The definitive clutch-slipping test.
My wife and I were driving across the country on
a concert tour about five years ago in our 1986
VW Golf. Starting uphill at a traffic light, the
clutch made a whining sound while she released
the clutch pedal. When we got home, we brought
the car to the dealer, who said it needed a new
clutch. We decided instead to buy a new 1991
Golf for our long-distance trips.
I still drive the '86 around town and it still
whines when I start, especially on a hill. But
it's been years and the clutch doesn't seem any
worse. Should I get a new clutch? Should I
continue to drive carefully and hope to avoid
making this noise? Should I quit music and get a
job at a downtown bank and commute by public
transportation? Thanks for the advice. --
RAY: I don't think you need to quit music to
commute by public transportation, Michael. Just
start playing downtown. Claim a street corner,
open your guitar case, and see what happens. I
find that one of those signs that says "I'm
working my way through correspondence school"
TOM: Actually, I'm going to guess that the
original diagnosis was wrong, Mikey. If the
clutch had been slipping five years ago, it
certainly would have gotten worse by now. So I
don't think it's the clutch making that noise.
I'd look at the slip joint on the front exhaust
RAY: A lot of front-wheel-drive cars have a
ball-and-socket joint where the front exhaust
pipe meets the exhaust manifold. And when you
really torque the engine -- like when you're
trying to start on a hill -- that joint flexes.
And it can certainly make a screeching sort of
TOM: And that problem would be made worse if you
have a loose or broken motor mount, which allows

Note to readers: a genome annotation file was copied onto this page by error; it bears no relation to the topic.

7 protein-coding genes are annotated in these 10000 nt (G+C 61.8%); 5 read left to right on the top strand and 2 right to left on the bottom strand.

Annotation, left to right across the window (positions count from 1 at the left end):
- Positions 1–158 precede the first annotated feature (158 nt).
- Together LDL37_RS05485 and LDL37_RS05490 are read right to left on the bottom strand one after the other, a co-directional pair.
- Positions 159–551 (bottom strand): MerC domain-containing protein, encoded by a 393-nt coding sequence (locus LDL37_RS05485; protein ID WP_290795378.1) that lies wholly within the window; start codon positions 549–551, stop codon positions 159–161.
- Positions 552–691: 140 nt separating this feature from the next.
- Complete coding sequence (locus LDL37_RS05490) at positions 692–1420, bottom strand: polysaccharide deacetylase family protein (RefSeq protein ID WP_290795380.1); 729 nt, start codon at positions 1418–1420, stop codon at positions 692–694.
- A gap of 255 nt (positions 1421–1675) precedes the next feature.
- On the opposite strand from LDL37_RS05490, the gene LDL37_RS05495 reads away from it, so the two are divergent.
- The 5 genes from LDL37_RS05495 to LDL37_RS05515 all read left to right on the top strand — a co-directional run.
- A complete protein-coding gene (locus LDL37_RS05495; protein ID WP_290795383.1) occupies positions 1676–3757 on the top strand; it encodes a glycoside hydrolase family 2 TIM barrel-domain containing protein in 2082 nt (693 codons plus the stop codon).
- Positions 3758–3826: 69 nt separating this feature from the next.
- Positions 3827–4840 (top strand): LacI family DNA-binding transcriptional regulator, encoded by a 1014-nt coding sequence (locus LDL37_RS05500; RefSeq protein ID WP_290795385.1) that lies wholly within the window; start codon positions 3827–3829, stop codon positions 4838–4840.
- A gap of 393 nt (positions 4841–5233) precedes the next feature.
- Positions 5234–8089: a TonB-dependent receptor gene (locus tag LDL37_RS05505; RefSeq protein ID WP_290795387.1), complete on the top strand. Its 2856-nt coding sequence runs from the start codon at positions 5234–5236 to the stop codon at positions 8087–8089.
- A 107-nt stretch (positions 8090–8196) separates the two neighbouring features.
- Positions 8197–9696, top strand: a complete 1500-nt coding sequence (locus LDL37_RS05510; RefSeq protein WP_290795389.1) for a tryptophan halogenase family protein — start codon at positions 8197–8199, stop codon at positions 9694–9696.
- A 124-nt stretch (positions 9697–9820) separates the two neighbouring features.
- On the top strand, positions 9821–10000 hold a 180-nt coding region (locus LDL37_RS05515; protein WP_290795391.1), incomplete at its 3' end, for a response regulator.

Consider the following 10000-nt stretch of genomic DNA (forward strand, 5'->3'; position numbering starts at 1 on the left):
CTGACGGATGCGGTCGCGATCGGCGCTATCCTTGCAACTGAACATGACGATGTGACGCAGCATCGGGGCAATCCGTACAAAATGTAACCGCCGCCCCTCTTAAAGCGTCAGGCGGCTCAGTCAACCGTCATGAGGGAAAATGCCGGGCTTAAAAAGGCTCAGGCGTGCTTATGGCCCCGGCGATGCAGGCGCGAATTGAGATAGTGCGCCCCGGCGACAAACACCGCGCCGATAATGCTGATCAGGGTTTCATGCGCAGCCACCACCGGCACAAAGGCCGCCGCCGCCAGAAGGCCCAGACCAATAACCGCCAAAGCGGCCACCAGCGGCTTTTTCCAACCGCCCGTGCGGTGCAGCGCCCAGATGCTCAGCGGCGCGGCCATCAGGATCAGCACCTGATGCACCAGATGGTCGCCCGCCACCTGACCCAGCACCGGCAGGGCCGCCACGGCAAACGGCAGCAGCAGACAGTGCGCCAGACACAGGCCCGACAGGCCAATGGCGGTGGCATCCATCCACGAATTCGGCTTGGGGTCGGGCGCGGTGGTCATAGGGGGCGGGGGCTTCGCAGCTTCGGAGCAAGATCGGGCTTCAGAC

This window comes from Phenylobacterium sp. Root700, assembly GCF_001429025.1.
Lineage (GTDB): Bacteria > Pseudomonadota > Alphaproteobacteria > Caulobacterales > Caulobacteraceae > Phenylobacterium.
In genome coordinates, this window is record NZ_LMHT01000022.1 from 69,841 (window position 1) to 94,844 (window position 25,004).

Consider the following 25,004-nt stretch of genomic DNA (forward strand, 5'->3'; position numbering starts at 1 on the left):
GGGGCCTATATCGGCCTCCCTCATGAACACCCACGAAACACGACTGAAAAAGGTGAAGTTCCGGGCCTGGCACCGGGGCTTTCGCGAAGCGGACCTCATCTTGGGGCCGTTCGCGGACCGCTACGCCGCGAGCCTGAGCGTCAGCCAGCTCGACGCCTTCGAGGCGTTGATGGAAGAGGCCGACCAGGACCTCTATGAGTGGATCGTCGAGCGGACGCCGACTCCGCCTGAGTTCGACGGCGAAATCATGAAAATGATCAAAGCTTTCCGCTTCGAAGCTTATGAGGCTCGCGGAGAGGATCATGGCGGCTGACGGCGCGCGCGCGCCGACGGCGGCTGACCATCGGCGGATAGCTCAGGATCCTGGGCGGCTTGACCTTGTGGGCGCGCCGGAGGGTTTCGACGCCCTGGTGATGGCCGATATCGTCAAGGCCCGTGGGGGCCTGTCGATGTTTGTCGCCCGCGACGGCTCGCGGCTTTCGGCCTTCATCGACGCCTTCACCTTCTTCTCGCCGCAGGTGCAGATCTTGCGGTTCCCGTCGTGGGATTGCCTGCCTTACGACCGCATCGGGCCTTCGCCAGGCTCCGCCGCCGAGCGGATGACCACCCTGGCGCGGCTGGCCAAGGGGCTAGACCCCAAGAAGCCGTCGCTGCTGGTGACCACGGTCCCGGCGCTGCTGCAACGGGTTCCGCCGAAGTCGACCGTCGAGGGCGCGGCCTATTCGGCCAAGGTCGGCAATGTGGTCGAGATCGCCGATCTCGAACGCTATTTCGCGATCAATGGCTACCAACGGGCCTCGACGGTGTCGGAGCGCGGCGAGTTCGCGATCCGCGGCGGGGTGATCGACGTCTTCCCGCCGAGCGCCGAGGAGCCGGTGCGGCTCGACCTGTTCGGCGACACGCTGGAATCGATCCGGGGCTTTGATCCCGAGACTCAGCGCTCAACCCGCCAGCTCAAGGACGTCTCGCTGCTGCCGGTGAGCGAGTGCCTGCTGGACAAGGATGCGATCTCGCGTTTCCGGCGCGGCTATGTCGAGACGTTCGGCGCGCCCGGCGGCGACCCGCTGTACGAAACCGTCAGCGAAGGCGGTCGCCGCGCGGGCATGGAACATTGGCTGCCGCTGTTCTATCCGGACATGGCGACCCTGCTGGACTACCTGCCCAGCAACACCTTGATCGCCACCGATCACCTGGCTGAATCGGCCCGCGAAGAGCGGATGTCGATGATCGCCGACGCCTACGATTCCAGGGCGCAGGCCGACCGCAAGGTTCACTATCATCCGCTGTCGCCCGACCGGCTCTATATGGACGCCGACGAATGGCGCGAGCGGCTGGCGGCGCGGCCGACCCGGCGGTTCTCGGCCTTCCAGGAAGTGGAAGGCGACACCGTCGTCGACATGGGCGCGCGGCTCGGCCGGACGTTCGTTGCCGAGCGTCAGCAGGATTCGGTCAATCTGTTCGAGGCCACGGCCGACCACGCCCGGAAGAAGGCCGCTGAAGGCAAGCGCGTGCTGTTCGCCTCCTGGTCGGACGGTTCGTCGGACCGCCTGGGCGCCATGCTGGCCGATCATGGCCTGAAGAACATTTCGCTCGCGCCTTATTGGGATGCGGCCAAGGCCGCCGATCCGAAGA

the engine to shift around more than it's
RAY: To confirm our theory, I'd do the
definitive clutch-slipping test. First, check to
be sure the clutch pedal has an inch or two of
free play -- the pedal should move through the
first inch or two of travel with virtually no
effort. That'll tell you that the clutch is not
grossly out of adjustment.
TOM: Next, park the car in front of a large,
immovable object -- like a tree, or your mother
in law. Set the parking brake, put the
transmission in fifth gear, let out the clutch,
and give it a lot of gas. One of three things
RAY: If the clutch is good, the car will stall.
In which case you can ask your mechanic to look
at the slip joint on the exhaust system, or some
other possible cause for the noise you hear.
TOM: If the clutch is slipping, the car will
continue to run after you let the clutch out. In
that case, the clutch IS in need of replacement.
RAY: The final possibility is that you smash
into the tree. That tells me that, in addition
to your other problem, your parking brake
doesn't work. Good luck, Michael.